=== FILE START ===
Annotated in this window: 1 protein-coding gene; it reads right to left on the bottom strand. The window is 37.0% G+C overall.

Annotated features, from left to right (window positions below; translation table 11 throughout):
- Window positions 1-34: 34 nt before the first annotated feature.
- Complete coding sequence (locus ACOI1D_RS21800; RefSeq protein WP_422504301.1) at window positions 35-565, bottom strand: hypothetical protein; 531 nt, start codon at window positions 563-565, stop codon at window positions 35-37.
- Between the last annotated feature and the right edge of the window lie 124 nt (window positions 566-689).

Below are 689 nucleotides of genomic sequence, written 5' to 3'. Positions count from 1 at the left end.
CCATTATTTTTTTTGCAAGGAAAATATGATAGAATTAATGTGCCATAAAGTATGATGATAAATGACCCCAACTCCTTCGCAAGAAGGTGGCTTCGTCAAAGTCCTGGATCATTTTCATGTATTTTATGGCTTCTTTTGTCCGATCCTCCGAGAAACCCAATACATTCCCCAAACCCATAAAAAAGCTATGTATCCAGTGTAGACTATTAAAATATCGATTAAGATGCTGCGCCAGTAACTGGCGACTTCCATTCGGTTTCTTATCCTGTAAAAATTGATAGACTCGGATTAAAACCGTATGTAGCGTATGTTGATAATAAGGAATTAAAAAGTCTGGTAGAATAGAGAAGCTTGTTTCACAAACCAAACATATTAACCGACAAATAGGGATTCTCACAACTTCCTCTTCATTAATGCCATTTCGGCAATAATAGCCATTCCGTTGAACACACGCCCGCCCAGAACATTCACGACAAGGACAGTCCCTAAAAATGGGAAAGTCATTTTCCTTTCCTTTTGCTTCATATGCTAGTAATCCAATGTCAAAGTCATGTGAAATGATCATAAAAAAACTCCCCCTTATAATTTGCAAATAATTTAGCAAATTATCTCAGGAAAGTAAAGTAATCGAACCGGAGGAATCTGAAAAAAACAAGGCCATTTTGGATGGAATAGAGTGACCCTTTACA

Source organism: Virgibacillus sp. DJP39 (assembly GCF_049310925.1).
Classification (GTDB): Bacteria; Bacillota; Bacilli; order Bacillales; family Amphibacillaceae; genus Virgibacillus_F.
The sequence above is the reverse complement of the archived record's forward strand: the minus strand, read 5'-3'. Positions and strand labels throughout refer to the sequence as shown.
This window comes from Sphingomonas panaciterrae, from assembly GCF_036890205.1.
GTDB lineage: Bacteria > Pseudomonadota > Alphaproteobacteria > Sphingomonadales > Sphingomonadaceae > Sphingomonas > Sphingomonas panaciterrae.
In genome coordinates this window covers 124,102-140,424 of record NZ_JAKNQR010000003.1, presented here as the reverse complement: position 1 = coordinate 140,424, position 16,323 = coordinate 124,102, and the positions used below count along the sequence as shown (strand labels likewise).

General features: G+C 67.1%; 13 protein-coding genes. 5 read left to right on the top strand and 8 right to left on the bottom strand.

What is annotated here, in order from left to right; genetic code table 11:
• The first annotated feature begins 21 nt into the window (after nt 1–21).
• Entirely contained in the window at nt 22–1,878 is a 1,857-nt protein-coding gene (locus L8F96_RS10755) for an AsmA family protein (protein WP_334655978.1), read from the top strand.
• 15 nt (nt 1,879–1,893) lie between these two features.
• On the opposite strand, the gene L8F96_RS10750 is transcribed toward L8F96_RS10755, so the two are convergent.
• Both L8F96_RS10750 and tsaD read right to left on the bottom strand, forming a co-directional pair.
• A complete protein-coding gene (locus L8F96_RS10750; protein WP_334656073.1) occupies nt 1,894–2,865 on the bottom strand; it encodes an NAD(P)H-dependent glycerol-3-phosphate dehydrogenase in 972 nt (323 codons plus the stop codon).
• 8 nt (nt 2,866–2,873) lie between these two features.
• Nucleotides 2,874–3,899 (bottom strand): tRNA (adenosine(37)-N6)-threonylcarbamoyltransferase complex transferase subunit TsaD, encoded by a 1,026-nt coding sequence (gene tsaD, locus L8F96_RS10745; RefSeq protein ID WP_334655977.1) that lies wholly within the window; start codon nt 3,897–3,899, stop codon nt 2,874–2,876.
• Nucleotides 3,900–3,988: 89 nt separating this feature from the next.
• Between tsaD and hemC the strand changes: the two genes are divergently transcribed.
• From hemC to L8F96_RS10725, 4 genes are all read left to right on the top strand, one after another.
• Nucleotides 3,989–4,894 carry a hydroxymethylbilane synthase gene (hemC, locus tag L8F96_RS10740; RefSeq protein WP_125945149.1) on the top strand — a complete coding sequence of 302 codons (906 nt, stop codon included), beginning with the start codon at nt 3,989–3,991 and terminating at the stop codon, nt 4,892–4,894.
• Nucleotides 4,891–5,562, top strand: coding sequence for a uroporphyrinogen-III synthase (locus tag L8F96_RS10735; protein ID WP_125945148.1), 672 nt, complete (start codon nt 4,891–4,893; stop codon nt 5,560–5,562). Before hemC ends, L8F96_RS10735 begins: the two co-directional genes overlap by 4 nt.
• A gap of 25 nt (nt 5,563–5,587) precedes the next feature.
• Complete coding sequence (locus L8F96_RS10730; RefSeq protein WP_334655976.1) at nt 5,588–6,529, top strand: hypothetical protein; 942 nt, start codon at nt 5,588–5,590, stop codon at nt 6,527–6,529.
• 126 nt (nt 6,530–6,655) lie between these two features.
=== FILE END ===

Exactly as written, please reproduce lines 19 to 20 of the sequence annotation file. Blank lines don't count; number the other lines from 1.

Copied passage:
• On the opposite strand, the gene L8F96_RS10750 is transcribed toward L8F96_RS10755, so the two are convergent.
• Both L8F96_RS10750 and tsaD read right to left on the bottom strand, forming a co-directional pair.